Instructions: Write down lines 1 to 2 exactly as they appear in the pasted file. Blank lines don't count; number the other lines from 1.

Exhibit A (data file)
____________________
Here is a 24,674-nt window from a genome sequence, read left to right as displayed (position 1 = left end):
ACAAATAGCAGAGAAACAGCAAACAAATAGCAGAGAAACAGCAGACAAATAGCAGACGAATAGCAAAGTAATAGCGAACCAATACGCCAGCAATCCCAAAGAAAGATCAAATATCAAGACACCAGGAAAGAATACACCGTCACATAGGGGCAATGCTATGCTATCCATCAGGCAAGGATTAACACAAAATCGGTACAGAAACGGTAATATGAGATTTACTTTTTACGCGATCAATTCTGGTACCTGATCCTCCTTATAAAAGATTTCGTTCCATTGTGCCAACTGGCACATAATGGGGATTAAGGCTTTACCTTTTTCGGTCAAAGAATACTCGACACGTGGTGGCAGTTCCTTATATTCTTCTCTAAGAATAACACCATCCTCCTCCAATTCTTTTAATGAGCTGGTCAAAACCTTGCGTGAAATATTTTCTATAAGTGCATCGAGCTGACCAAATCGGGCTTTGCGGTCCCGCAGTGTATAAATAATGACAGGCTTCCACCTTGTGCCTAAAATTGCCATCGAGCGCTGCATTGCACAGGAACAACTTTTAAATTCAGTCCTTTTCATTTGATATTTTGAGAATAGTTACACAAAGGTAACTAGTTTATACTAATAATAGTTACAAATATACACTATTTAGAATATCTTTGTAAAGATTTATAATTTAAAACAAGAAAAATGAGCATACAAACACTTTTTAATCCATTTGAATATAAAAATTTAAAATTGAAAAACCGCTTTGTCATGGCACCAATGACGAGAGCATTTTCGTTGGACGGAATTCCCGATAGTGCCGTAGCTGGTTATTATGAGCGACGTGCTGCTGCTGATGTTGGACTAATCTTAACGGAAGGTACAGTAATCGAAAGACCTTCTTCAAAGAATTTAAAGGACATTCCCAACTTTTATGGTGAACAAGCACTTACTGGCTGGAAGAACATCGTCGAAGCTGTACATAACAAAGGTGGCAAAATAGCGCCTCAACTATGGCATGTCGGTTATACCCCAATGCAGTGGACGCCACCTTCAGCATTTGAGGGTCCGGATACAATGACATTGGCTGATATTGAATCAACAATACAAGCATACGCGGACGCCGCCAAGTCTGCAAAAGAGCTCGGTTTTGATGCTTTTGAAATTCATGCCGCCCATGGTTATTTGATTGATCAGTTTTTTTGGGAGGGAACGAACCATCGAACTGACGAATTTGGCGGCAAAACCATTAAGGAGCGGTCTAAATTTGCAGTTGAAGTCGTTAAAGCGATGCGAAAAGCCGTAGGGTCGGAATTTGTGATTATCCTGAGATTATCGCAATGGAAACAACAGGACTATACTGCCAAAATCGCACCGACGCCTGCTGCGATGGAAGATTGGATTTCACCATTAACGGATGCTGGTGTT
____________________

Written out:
Here is a 24,674-nt window from a genome sequence, read left to right as displayed (position 1 = left end):
ACAAATAGCAGAGAAACAGCAAACAAATAGCAGAGAAACAGCAGACAAATAGCAGACGAATAGCAAAGTAATAGCGAACCAATACGCCAGCAATCCCAAAGAAAGATCAAATATCAAGACACCAGGAAAGAATACACCGTCACATAGGGGCAATGCTATGCTATCCATCAGGCAAGGATTAACACAAAATCGGTACAGAAACGGTAATATGAGATTTACTTTTTACGCGATCAATTCTGGTACCTGATCCTCCTTATAAAAGATTTCGTTCCATTGTGCCAACTGGCACATAATGGGGATTAAGGCTTTACCTTTTTCGGTCAAAGAATACTCGACACGTGGTGGCAGTTCCTTATATTCTTCTCTAAGAATAACACCATCCTCCTCCAATTCTTTTAATGAGCTGGTCAAAACCTTGCGTGAAATATTTTCTATAAGTGCATCGAGCTGACCAAATCGGGCTTTGCGGTCCCGCAGTGTATAAATAATGACAGGCTTCCACCTTGTGCCTAAAATTGCCATCGAGCGCTGCATTGCACAGGAACAACTTTTAAATTCAGTCCTTTTCATTTGATATTTTGAGAATAGTTACACAAAGGTAACTAGTTTATACTAATAATAGTTACAAATATACACTATTTAGAATATCTTTGTAAAGATTTATAATTTAAAACAAGAAAAATGAGCATACAAACACTTTTTAATCCATTTGAATATAAAAATTTAAAATTGAAAAACCGCTTTGTCATGGCACCAATGACGAGAGCATTTTCGTTGGACGGAATTCCCGATAGTGCCGTAGCTGGTTATTATGAGCGACGTGCTGCTGCTGATGTTGGACTAATCTTAACGGAAGGTACAGTAATCGAAAGACCTTCTTCAAAGAATTTAAAGGACATTCCCAACTTTTATGGTGAACAAGCACTTACTGGCTGGAAGAACATCGTCGAAGCTGTACATAACAAAGGTGGCAAAATAGCGCCTCAACTATGGCATGTCGGTTATACCCCAATGCAGTGGACGCCACCTTCAGCATTTGAGGGTCCGGATACAATGACATTGGCTGATATTGAATCAACAATACAAGCATACGCGGACGCCGCCAAGTCTGCAAAAGAGCTCGGTTTTGATGCTTTTGAAATTCATGCCGCCCATGGTTATTTGATTGATCAGTTTTTTTGGGAGGGAACGAACCATCGAACTGACGAATTTGGCGGCAAAACCATTAAGGAGCGGTCTAAATTTGCAGTTGAAGTCGTTAAAGCGATGCGAAAAGCCGTAGGGTCGGAATTTGTGATTATCCTGAGATTATCGCAATGGAAACAACAGGACTATACTGCCAAAATCGCACCGACGCCTGCTGCGATGGAAGATTGGATTTCACCATTAACGGATGCTGGTGTT